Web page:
A JACK Russell was left covered in blood after it was attacked by a Staffie in Penhill.

Now, the owner of the Staffordshire Bull Terrier, called Bailey, has been ordered by magistrates to keep her dog muzzled and on a short lead whenever it is in a public place. But JPs were unimpressed Sarah Browne had still failed to muzzle her dog – despite the attack happening in autumn.

The court heard the 42-year-old of Burbage Road, had been inside her flat when Bailey went for her neighbour’s Jack Russell, Poppy, on September 3 last year.

The Staffie managed to leave Browne’s home and sneak out the front door of the block of flats, after it had been left open by electricians working at the flats.

Poppy was being walked by her owner, a Ms Hyde, said solicitor Rosemary Heath for Swindon Borough Council, which brought the order application. “Ms Hyde saw Bailey while still on the pavement. The dog saw her at the same time. She ran fast towards her. She did not growl or bark.”

Bailey locked her jaws around the smaller dog, knocking Ms Hyde to the ground.

The Staffie’s owner and Ms Hyde’s partner both came out to the front garden of the flats and tried to break up the tangle of dogs. Eventually, Bailey’s jaws had to be prised open. The Jack Russell was covered in blood and had “defecated in terror” during the attack, Miss Heath said.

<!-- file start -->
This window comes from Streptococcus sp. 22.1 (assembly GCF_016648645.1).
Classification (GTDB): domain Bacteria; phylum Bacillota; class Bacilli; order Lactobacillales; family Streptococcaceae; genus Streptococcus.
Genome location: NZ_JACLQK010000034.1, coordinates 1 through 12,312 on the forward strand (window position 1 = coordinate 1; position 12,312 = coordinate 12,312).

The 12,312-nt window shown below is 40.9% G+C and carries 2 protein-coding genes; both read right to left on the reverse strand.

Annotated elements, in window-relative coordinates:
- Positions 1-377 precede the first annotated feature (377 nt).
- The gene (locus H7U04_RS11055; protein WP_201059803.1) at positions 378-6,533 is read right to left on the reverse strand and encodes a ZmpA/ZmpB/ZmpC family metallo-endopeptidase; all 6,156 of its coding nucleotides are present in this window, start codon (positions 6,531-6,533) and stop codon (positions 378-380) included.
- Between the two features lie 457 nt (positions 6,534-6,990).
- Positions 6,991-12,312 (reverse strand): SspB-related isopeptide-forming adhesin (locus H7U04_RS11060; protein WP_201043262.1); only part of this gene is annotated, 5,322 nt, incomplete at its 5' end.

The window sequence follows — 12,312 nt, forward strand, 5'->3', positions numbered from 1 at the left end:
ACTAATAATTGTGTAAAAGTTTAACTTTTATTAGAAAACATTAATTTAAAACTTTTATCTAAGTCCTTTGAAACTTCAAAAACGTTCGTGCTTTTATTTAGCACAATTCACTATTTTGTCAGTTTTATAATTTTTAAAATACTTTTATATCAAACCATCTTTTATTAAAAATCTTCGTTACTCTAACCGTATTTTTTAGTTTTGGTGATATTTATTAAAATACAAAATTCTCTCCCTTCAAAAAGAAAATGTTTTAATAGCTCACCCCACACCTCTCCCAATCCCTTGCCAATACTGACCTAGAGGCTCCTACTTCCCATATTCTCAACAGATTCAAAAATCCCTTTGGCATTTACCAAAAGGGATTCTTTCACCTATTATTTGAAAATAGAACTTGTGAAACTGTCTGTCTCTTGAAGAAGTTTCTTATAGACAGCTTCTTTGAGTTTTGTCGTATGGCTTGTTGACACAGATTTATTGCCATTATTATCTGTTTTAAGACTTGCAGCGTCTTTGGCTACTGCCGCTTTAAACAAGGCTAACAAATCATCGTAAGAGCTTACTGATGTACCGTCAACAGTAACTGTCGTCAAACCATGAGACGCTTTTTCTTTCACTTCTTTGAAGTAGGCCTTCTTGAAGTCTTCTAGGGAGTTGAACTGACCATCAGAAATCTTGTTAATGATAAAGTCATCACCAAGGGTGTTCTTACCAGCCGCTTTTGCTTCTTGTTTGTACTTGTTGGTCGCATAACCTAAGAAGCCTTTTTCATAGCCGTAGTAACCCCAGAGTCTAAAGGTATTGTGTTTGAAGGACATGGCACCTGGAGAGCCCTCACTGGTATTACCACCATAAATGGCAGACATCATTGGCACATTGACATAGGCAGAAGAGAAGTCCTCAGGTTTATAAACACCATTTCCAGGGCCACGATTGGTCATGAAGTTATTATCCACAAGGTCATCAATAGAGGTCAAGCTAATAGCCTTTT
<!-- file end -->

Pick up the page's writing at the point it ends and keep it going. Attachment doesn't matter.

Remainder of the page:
Bite wounds in the dog’s hind legs had to be stitched up, with vet bills running to £650.

The dog was already known to the council. Bailey, now seven-years-old, was said to be responsible for four previous incidents where it had allegedly attacked other dogs, Miss Heath said.

She told magistrates: “It is as a result of the apparent lack of acknowledgement that it was Bailey that undertook this unprovoked attack, that it has happened previously, no steps have been taken [to muzzle the dog] and the seriousness of the injuries that we have brought this matter before the court.”

Browne accepted that she was the owner of a dog that was dangerous and not kept under proper control.

However, she disputed parts of the borough’s account of the incident. Ms Browne claimed the injury to Poppy may have been exacerbated by her owner’s actions: “Bailey held onto Poppy’s leg, but Ms Hyde was pulling so hard on her leg. I don’t think the injuries would have been as bad.” The dog had not shaken Poppy.

Ms Browne had been the one to prise open Bailey’s jaws and had lost fingernails as a result, she claimed. A fence had previously been installed around the family’s flat to prevent Bailey from getting out, but this had been removed after complaints from neighbours.

She said a muzzle had been ordered for Bailey and was due to be delivered on Friday.

But magistrates were unhappy the dog had not already been muzzled. Chairman of the bench Jane Flew said: “It is, we feel, not a good sign that you have not bought a muzzle and you are not muzzling the dog now some four or five months after this incident. We feel that is poor to say the least.”

They awarded the council £947.29 in costs.